Cave Spring

Native American pictographs above the water.

Pictographs

This was the first hiking trail we have ever been on that requires climbing 2 wooden ladders!

Cave Spring trail

Once on top, you are hiking on what’s known as slickrock. Because there are no actual trails, you have to look ahead for these rock cairns to avoid getting lost.

Cave Spring trail

Another very short hike was to Big Spring Canyon.

Big Spring Canyon
Big Spring Canyon

Pothole Point hike was fascinating. Potholes in the slickrock are generally completely dry. After a heavy rainfall, these fill with water and somehow these small ponds instantly spring to life. There are various forms of tiny shrimp and other animals that can tolerate almost complete loss of body water and then come back to life as quickly as 30 minutes after the pothole fills with rainwater.

Pothole Point

The view from the Pothole Point shows the namesake of this section of Canyonlands.

The Needles

Wooden Shoe Arch

Wooden Shoe Arch

North Six-shooter Peak

North Six-shooter Peak

Difficult to judge scale here. No this is not a bird nest. This is an ancient stone Puebloan granary.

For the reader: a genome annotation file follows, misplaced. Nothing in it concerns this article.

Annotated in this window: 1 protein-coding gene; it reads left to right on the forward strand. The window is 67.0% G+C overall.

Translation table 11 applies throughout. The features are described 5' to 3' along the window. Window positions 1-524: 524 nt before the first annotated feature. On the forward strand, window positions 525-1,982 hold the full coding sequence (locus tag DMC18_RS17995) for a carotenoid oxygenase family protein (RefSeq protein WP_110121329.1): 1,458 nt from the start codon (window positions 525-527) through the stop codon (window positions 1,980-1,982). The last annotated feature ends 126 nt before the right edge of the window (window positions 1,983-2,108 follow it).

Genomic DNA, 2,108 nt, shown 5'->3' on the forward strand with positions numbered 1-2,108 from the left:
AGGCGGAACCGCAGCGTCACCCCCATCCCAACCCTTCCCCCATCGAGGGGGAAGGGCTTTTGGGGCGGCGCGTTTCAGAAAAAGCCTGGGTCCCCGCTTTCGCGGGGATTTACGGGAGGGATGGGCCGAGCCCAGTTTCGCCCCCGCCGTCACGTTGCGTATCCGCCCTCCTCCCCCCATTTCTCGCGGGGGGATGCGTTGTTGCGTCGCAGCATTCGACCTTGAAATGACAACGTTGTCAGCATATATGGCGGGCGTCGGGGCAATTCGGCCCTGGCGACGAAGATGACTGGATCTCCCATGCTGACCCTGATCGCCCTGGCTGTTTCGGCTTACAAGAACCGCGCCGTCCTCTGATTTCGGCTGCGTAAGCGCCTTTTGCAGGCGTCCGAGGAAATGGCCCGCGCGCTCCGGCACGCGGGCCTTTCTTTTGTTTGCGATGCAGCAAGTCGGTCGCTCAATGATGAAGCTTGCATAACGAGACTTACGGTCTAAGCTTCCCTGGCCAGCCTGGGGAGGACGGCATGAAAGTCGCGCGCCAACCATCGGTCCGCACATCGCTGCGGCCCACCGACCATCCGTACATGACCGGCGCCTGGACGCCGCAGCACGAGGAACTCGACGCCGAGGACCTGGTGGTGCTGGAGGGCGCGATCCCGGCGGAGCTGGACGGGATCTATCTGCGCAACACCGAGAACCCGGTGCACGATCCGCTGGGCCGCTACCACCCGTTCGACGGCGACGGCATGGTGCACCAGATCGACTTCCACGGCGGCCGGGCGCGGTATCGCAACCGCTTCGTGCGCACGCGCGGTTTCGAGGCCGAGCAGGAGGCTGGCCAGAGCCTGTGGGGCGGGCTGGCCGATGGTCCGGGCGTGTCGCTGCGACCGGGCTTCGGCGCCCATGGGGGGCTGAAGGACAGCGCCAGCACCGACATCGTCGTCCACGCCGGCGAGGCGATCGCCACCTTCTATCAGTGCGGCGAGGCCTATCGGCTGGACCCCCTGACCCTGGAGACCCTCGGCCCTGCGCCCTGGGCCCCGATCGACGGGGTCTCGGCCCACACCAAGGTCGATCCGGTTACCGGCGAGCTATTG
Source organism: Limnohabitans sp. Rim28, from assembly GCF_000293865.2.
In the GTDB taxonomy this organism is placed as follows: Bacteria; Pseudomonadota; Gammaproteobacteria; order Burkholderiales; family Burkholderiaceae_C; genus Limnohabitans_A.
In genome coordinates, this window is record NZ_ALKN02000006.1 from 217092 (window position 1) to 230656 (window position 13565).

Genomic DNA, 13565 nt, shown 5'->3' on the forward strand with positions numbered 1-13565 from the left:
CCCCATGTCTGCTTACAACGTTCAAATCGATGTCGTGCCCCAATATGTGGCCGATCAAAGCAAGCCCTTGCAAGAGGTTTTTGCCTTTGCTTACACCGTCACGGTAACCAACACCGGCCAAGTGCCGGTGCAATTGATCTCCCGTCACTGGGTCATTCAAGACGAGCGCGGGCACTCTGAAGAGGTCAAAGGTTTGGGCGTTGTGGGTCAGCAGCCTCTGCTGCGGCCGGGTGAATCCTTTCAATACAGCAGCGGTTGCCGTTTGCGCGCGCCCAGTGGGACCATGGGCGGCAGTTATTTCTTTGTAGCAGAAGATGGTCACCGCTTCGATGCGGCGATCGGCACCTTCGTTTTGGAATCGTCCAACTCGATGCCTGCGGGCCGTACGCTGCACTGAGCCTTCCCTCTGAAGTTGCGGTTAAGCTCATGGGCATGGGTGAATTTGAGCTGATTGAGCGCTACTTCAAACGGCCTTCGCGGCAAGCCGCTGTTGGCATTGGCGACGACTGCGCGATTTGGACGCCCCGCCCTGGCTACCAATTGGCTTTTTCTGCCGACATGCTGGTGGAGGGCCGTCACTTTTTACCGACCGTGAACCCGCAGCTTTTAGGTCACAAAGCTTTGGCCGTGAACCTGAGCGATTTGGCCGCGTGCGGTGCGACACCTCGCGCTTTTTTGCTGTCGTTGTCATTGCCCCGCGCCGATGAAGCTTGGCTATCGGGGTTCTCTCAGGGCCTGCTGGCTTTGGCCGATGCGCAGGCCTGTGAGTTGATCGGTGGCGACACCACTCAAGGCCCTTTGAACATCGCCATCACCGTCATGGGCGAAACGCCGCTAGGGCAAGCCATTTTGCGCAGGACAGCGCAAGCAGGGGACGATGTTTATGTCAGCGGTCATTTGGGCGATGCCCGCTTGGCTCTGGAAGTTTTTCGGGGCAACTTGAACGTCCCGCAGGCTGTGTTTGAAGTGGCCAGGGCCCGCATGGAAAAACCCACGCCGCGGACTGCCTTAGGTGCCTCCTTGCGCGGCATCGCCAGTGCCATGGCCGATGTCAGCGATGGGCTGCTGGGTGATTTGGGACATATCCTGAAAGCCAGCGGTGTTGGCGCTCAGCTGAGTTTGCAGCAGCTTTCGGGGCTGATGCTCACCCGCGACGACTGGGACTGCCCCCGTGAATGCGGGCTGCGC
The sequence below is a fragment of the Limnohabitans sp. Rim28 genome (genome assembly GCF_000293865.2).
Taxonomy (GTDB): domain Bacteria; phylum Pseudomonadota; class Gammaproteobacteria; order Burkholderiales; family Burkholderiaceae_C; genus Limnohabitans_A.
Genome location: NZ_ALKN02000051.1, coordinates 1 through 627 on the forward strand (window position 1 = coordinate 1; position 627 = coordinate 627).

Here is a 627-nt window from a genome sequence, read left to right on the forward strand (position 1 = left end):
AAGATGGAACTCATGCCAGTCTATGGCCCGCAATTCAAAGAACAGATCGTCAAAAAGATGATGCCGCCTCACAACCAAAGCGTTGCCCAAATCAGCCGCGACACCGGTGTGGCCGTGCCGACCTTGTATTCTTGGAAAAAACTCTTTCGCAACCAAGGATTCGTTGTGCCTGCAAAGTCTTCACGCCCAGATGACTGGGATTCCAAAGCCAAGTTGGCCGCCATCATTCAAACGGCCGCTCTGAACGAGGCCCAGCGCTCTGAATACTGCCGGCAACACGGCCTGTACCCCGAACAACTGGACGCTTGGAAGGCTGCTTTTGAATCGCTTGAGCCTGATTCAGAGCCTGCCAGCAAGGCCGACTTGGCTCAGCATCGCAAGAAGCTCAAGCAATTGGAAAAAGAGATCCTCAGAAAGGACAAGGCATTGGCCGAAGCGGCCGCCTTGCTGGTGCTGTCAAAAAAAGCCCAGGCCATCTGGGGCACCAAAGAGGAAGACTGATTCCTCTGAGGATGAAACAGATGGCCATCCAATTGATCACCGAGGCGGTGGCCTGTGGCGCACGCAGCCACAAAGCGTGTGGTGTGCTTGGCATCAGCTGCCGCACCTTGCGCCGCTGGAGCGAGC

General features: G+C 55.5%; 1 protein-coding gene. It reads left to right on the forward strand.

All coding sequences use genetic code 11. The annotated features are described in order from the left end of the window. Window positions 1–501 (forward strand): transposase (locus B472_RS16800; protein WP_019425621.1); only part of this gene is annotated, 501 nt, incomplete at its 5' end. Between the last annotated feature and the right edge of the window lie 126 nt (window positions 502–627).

Puebloan granary

On the way out of The Needles, we stopped at Newspaper Rock-a very large wall filled with Native American petroglyphs.

Newspaper Rock

Not far from our condo was Wilson arch. It is visible from the main highway.

Wilson Arch

3/26/22: Vernal, UT was the halfway point heading back home and we decided to spend the night there. Previously we had visited Dinosaur National Monument which was fascinating. This time we decided to try to find something definitely far off the beaten path known as Fantasy Canyon. These are certainly the most bizarre rock formations we’ve ever seen.

I call this one Rumpelstiltskin.

Fantasy Canyon

Candy calls this one broken eggshells.

Fantasy Canyon
Fantasy Canyon
Fantasy Canyon
Fantasy Canyon
Fantasy Canyon